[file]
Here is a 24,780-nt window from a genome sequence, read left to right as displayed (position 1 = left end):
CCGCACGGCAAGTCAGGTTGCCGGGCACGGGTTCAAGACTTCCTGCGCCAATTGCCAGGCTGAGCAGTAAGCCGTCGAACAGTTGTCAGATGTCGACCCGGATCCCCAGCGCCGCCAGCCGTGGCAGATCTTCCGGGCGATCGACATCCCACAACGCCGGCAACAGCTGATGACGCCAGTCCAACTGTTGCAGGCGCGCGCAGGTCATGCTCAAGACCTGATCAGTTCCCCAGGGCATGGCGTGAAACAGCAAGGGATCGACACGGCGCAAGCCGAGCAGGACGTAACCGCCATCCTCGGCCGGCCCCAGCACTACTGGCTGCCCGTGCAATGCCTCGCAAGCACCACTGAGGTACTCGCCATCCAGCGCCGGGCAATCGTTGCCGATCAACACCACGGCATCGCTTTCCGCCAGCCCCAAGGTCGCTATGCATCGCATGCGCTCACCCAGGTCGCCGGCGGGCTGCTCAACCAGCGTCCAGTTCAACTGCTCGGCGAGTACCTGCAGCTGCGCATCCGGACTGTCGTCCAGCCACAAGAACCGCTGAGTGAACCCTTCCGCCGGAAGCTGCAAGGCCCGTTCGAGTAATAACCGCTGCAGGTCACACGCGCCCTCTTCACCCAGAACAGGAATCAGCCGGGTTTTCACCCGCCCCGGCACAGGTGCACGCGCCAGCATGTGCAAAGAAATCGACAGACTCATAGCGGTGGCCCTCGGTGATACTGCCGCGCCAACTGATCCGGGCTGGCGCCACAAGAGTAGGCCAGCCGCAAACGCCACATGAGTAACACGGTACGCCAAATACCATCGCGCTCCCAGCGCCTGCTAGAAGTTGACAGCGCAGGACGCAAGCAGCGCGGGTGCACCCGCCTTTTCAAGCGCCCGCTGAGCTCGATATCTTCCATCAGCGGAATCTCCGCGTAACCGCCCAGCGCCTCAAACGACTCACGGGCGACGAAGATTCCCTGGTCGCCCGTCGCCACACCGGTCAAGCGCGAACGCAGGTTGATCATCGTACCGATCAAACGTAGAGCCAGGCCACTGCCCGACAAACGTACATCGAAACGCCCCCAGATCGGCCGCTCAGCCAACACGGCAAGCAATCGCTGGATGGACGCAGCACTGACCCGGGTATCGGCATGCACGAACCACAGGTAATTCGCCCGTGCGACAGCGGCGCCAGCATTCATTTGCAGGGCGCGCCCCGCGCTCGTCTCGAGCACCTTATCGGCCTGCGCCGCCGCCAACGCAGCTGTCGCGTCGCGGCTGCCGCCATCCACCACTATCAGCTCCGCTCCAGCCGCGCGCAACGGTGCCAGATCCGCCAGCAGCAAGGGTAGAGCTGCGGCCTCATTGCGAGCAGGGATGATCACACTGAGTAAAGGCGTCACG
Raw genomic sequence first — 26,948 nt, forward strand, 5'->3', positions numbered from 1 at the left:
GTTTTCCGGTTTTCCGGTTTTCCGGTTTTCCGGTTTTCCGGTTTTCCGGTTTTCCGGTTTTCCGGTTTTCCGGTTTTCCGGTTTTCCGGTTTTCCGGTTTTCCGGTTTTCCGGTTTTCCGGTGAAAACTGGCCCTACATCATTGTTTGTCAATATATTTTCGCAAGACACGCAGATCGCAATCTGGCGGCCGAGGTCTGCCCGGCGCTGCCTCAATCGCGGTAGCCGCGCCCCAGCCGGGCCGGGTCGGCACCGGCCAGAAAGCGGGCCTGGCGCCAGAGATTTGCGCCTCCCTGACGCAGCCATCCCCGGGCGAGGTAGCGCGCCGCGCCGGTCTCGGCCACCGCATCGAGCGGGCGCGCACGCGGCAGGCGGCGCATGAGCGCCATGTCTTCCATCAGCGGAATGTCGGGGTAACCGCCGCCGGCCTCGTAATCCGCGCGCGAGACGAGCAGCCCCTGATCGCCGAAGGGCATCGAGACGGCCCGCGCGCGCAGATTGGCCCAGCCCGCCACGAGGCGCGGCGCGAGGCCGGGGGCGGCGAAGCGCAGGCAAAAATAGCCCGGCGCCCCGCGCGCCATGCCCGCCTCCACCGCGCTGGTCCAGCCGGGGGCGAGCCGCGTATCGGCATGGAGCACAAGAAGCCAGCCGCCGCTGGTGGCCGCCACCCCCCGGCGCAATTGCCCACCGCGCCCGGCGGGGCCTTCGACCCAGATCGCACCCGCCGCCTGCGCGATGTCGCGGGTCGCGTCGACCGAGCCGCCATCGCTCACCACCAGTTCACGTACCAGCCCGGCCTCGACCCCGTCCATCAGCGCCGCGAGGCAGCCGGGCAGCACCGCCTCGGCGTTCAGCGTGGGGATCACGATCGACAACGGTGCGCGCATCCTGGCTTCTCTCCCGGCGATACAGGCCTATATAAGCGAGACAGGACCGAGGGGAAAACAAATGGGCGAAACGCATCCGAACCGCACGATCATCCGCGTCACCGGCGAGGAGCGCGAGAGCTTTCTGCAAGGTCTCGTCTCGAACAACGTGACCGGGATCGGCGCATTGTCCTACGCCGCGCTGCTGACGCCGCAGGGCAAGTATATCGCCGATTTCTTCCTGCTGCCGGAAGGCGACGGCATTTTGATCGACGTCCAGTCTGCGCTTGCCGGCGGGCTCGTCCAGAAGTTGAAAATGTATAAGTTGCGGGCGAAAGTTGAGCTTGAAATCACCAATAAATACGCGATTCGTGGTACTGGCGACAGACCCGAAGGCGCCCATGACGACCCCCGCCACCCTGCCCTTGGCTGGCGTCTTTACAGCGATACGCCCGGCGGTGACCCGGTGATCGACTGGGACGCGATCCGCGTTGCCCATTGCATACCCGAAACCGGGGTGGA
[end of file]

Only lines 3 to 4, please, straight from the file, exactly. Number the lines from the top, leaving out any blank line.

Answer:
Raw genomic sequence first — 26,948 nt, forward strand, 5'->3', positions numbered from 1 at the left:
GTTTTCCGGTTTTCCGGTTTTCCGGTTTTCCGGTTTTCCGGTTTTCCGGTTTTCCGGTTTTCCGGTTTTCCGGTTTTCCGGTTTTCCGGTTTTCCGGTTTTCCGGTTTTCCGGTTTTCCGGTGAAAACTGGCCCTACATCATTGTTTGTCAATATATTTTCGCAAGACACGCAGATCGCAATCTGGCGGCCGAGGTCTGCCCGGCGCTGCCTCAATCGCGGTAGCCGCGCCCCAGCCGGGCCGGGTCGGCACCGGCCAGAAAGCGGGCCTGGCGCCAGAGATTTGCGCCTCCCTGACGCAGCCATCCCCGGGCGAGGTAGCGCGCCGCGCCGGTCTCGGCCACCGCATCGAGCGGGCGCGCACGCGGCAGGCGGCGCATGAGCGCCATGTCTTCCATCAGCGGAATGTCGGGGTAACCGCCGCCGGCCTCGTAATCCGCGCGCGAGACGAGCAGCCCCTGATCGCCGAAGGGCATCGAGACGGCCCGCGCGCGCAGATTGGCCCAGCCCGCCACGAGGCGCGGCGCGAGGCCGGGGGCGGCGAAGCGCAGGCAAAAATAGCCCGGCGCCCCGCGCGCCATGCCCGCCTCCACCGCGCTGGTCCAGCCGGGGGCGAGCCGCGTATCGGCATGGAGCACAAGAAGCCAGCCGCCGCTGGTGGCCGCCACCCCCCGGCGCAATTGCCCACCGCGCCCGGCGGGGCCTTCGACCCAGATCGCACCCGCCGCCTGCGCGATGTCGCGGGTCGCGTCGACCGAGCCGCCATCGCTCACCACCAGTTCACGTACCAGCCCGGCCTCGACCCCGTCCATCAGCGCCGCGAGGCAGCCGGGCAGCACCGCCTCGGCGTTCAGCGTGGGGATCACGATCGACAACGGTGCGCGCATCCTGGCTTCTCTCCCGGCGATACAGGCCTATATAAGCGAGACAGGACCGAGGGGAAAACAAATGGGCGAAACGCATCCGAACCGCACGATCATCCGCGTCACCGGCGAGGAGCGCGAGAGCTTTCTGCAAGGTCTCGTCTCGAACAACGTGACCGGGATCGGCGCATTGTCCTACGCCGCGCTGCTGACGCCGCAGGGCAAGTATATCGCCGATTTCTTCCTGCTGCCGGAAGGCGACGGCATTTTGATCGACGTCCAGTCTGCGCTTGCCGGCGGGCTCGTCCAGAAGTTGAAAATGTATAAGTTGCGGGCGAAAGTTGAGCTTGAAATCACCAATAAATACGCGATTCGTGGTACTGGCGACAGACCCGAAGGCGCCCATGACGACCCCCGCCACCCTGCCCTTGGCTGGCGTCTTTACAGCGATACGCCCGGCGGTGACCCGGTGATCGACTGGGACGCGATCCGCGTTGCCCATTGCATACCCGAAACCGGGGTGGA